On the Friday before our Sunday 1st December deadline, we raised just under half the funds.  We knew we needed to get larger pledges than the multiple K890 we had been getting from individual ballers.  We had been discussing targeting businesses and The Best of Zambia stepped up and offered 2 businesses sponsorship perks if they donated K4500 each.


Two businesses along Kafue Road: Day Break Butchery and Sandy's Creations stepped up and just before closing of business in Zambia we had raised the money we needed plus an extra K8.90! By the time the campaign ended we had raised over our target.  I had also collected over K1,000 in cash from people as well.  I now can no longer badmouth that road, or going out to Makeni after I have been blessed so.  Though really Makeni is far to drive and that road is madness and a deathtrap, a terrible combination.  Forget you read that.  Go down Kafue Road and give your patronage to the two lovely businesses that have facilitated us moving forward to create a video about Lusaka's Market scene, a great untold story to bring to you all...they are worth it :)


The best part of this experience was the highs and the lows: my mettle was tested and I discovered a new reservoir of strength in despair.  On Wednesday, days before, after multiple media appearances on radio and TV, I was afraid we would not make it as though people were giving steadily, the only way for all the small pledges to make a difference was for them to be combined with few big ones.  The K890 pledges were not big enough all of a sudden.  In the end, in 20 days we managed to raise over K17,000 and most of that came from terrestrial individuals, people right here in Zambia, and the biggest donations (over half the funds) came from two proudly Zambian businesses.

I am constantly told my faith in Zambians and my country is misplaced, that I should go back to the West where I can be appreciated and understood, and that my country has no use for my crazy ideas or me for that matter.  I have seen through my interactions with the young and the old that we are hungry.  We are tired of being swindled by jokers looking to make a fast Kwacha but are happy to support and engage with serious individuals who want to create quality and are truly patriotic.  

In the end all those Kwachas and Ngwees added up to the Pounds we needed to raise on Kickstarter.  Belief in oneself is important, but belief in others is the only way to make it in this world.  We are not islands, we live together, we work together, we share this world and what is has to offer in its myriad of ways , together.  But I will say this, I really am a Giant Killer, I don't just talk the talk like I did in this post, which I wrote just before all of this started, I walk the walk and take action with the right people too :) And I love that this project is driven by a team of seven, comprising five women, with another to come on board by next year he he he.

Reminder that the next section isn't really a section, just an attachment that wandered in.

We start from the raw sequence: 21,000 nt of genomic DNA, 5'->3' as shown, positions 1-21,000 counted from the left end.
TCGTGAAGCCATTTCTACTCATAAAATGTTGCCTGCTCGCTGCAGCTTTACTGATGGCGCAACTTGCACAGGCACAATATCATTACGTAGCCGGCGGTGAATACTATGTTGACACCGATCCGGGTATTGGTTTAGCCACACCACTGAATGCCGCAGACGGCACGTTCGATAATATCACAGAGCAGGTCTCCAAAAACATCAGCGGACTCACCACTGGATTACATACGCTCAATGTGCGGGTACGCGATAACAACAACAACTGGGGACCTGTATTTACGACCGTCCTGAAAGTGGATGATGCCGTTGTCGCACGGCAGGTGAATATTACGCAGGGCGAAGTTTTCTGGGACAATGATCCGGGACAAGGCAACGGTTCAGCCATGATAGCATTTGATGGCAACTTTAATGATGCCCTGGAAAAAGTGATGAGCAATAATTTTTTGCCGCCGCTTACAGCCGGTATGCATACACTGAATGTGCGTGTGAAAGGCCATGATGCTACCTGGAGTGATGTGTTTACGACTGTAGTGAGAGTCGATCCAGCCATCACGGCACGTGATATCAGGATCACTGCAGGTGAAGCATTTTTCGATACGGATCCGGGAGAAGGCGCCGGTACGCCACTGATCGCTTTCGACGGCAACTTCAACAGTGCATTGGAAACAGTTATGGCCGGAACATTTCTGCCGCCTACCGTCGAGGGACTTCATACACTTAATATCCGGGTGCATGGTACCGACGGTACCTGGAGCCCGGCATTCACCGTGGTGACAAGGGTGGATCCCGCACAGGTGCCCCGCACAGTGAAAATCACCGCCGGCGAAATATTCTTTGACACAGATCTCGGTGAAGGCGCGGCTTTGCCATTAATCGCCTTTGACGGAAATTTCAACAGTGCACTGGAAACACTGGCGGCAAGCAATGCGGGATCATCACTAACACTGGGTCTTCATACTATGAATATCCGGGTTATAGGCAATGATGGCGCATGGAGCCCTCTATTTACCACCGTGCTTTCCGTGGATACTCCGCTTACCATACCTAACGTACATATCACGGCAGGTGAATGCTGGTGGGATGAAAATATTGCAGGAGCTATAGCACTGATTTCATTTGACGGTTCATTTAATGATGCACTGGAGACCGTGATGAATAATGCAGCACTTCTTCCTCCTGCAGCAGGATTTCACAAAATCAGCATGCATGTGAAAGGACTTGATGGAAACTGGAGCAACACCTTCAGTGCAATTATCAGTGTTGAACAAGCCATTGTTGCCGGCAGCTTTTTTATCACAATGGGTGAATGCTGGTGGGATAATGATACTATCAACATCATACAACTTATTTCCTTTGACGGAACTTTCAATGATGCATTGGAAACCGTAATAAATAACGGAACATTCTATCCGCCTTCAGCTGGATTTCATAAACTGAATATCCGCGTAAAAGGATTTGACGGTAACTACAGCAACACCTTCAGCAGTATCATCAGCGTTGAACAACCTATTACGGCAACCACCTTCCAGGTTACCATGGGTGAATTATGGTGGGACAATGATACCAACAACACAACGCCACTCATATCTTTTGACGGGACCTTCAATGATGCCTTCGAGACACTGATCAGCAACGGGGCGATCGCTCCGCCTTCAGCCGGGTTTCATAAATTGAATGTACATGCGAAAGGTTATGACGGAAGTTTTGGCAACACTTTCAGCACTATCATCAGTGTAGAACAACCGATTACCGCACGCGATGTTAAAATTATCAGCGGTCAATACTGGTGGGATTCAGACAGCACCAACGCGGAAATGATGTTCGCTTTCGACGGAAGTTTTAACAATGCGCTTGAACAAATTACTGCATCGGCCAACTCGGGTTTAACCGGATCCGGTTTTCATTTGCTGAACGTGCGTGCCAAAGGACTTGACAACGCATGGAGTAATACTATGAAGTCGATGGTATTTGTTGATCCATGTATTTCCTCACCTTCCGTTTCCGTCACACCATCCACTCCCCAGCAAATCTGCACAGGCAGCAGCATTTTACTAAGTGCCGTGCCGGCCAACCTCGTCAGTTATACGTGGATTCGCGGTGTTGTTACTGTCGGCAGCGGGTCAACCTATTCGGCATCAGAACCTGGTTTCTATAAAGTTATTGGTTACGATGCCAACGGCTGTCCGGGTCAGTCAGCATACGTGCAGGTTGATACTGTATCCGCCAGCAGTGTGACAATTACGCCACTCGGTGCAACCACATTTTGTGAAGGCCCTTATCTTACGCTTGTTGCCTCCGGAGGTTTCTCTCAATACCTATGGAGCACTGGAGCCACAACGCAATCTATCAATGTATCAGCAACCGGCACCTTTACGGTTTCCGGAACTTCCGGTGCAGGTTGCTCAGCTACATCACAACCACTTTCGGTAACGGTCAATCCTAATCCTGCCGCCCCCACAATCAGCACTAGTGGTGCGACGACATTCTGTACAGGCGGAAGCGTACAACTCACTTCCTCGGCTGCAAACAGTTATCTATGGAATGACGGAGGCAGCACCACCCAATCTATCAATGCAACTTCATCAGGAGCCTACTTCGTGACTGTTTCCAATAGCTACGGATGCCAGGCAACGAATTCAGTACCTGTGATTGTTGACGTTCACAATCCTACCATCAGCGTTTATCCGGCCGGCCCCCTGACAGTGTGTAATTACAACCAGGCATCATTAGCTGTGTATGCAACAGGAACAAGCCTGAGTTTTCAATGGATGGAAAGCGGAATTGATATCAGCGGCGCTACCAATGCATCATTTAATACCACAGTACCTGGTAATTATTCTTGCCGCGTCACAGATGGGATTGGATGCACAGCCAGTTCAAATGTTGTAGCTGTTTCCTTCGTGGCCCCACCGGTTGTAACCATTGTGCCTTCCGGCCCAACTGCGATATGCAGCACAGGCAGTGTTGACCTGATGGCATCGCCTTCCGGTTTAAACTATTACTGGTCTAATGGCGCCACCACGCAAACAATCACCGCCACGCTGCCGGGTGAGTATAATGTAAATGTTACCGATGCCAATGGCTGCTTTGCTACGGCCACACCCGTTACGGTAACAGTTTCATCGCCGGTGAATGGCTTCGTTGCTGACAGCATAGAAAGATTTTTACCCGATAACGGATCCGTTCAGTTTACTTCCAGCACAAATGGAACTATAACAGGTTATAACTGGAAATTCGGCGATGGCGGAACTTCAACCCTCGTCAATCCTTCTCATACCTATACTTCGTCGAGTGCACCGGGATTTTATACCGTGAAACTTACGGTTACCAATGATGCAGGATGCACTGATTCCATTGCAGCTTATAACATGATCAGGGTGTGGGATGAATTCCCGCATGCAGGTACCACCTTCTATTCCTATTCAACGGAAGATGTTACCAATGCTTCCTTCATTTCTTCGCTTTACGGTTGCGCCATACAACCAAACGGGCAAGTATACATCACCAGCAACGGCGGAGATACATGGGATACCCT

A big thank you to all who pledged to and/ or shared the campaign.  We had support from friends of Zambia from the USA, the UK, Sweden, Ghana and Nigeria.  Truly humbled by this experience.  Still reeling about this achievement.  

A special thank you to The Best of Zambia, I am looking forward to working with you to passionately bring the Best of Zambia online through video by telling her untold stories ;}












Friday, 18 October 2013

Zambia Fashion Week Grande Finale Tomorrow!


So I will be live tweeting from Zambia Fashion Week's Grand Finale thanks to Jewel of Africa, who have a booth and will showcase some serious glittery eye-candy with their beautiful world class jewelry on the catwalk and have pieces on sale all 3 days.  iPad hook-up from Lusaka Voice too :).  Please find information above about the event, organised by Karen Nakawala of Afro Multi-Media Productions.




So I bought 3 pairs of shoes to choose from to complete look for tomorrow, now broke! Was only meant to get a pair and got drunk with the selection of shoes in my size as usually don't find sizes smaller than UK 6-7 in abundance.  Was once told by a sales assistant that maybe I should shop in the kiddies section! Ummm, rocking pink polka dotted Hello Kitty shoes? Think I'll leave my niece to rock those...



Here are some of the Zambian designers who have been mainstays at ZFW.  Designers from Zimbabwe and  Malawi will also be showcasing.  For more information on all the designers go to Zambia Fashion Week on Facebook and Twitter and check out hashtag #ZedFW2013.










Tuesday, 8 October 2013

Twit Tuesday: Zed Childhood Trip Down Memory Lane

My older sister, me,  my younger sister and my Aunty Stella.  Classic
African picture taking with a car.  Why do we love to do that?! ;}